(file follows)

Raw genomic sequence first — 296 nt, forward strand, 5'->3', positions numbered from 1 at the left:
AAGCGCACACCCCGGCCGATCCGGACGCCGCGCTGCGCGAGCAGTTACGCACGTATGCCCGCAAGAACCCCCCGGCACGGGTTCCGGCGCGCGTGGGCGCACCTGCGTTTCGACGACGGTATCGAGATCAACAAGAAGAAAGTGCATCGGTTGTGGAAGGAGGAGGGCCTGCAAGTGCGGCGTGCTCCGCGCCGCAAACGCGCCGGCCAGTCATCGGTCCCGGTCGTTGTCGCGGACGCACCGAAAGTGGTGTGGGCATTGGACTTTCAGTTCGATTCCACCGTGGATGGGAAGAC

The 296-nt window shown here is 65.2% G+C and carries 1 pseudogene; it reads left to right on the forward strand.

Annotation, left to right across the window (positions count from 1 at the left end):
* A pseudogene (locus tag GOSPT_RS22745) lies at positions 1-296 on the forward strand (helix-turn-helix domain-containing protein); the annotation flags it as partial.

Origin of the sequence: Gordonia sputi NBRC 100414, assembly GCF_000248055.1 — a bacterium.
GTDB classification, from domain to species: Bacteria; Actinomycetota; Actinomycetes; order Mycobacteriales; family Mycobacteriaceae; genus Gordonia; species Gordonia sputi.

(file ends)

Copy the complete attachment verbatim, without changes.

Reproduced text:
Raw genomic sequence first — 296 nt, forward strand, 5'->3', positions numbered from 1 at the left:
AAGCGCACACCCCGGCCGATCCGGACGCCGCGCTGCGCGAGCAGTTACGCACGTATGCCCGCAAGAACCCCCCGGCACGGGTTCCGGCGCGCGTGGGCGCACCTGCGTTTCGACGACGGTATCGAGATCAACAAGAAGAAAGTGCATCGGTTGTGGAAGGAGGAGGGCCTGCAAGTGCGGCGTGCTCCGCGCCGCAAACGCGCCGGCCAGTCATCGGTCCCGGTCGTTGTCGCGGACGCACCGAAAGTGGTGTGGGCATTGGACTTTCAGTTCGATTCCACCGTGGATGGGAAGAC

The 296-nt window shown here is 65.2% G+C and carries 1 pseudogene; it reads left to right on the forward strand.

Annotation, left to right across the window (positions count from 1 at the left end):
* A pseudogene (locus tag GOSPT_RS22745) lies at positions 1-296 on the forward strand (helix-turn-helix domain-containing protein); the annotation flags it as partial.

Origin of the sequence: Gordonia sputi NBRC 100414, assembly GCF_000248055.1 — a bacterium.
GTDB classification, from domain to species: Bacteria; Actinomycetota; Actinomycetes; order Mycobacteriales; family Mycobacteriaceae; genus Gordonia; species Gordonia sputi.